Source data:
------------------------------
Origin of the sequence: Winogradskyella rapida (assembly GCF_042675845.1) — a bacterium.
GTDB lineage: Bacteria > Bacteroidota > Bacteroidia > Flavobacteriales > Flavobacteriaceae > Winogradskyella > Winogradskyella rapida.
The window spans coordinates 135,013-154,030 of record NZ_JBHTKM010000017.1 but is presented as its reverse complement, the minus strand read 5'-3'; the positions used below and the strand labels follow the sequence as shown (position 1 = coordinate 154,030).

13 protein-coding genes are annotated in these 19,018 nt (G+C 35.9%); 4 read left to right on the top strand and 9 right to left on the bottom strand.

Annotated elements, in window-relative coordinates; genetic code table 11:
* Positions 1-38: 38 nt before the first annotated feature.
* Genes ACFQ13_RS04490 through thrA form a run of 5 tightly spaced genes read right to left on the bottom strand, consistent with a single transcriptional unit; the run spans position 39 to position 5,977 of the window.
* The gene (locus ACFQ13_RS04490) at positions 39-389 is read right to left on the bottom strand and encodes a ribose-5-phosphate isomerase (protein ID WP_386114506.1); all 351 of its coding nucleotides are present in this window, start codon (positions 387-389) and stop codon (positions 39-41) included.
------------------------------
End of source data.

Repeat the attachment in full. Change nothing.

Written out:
Origin of the sequence: Winogradskyella rapida (assembly GCF_042675845.1) — a bacterium.
GTDB lineage: Bacteria > Bacteroidota > Bacteroidia > Flavobacteriales > Flavobacteriaceae > Winogradskyella > Winogradskyella rapida.
The window spans coordinates 135,013-154,030 of record NZ_JBHTKM010000017.1 but is presented as its reverse complement, the minus strand read 5'-3'; the positions used below and the strand labels follow the sequence as shown (position 1 = coordinate 154,030).

13 protein-coding genes are annotated in these 19,018 nt (G+C 35.9%); 4 read left to right on the top strand and 9 right to left on the bottom strand.

Annotated elements, in window-relative coordinates; genetic code table 11:
* Positions 1-38: 38 nt before the first annotated feature.
* Genes ACFQ13_RS04490 through thrA form a run of 5 tightly spaced genes read right to left on the bottom strand, consistent with a single transcriptional unit; the run spans position 39 to position 5,977 of the window.
* The gene (locus ACFQ13_RS04490) at positions 39-389 is read right to left on the bottom strand and encodes a ribose-5-phosphate isomerase (protein ID WP_386114506.1); all 351 of its coding nucleotides are present in this window, start codon (positions 387-389) and stop codon (positions 39-41) included.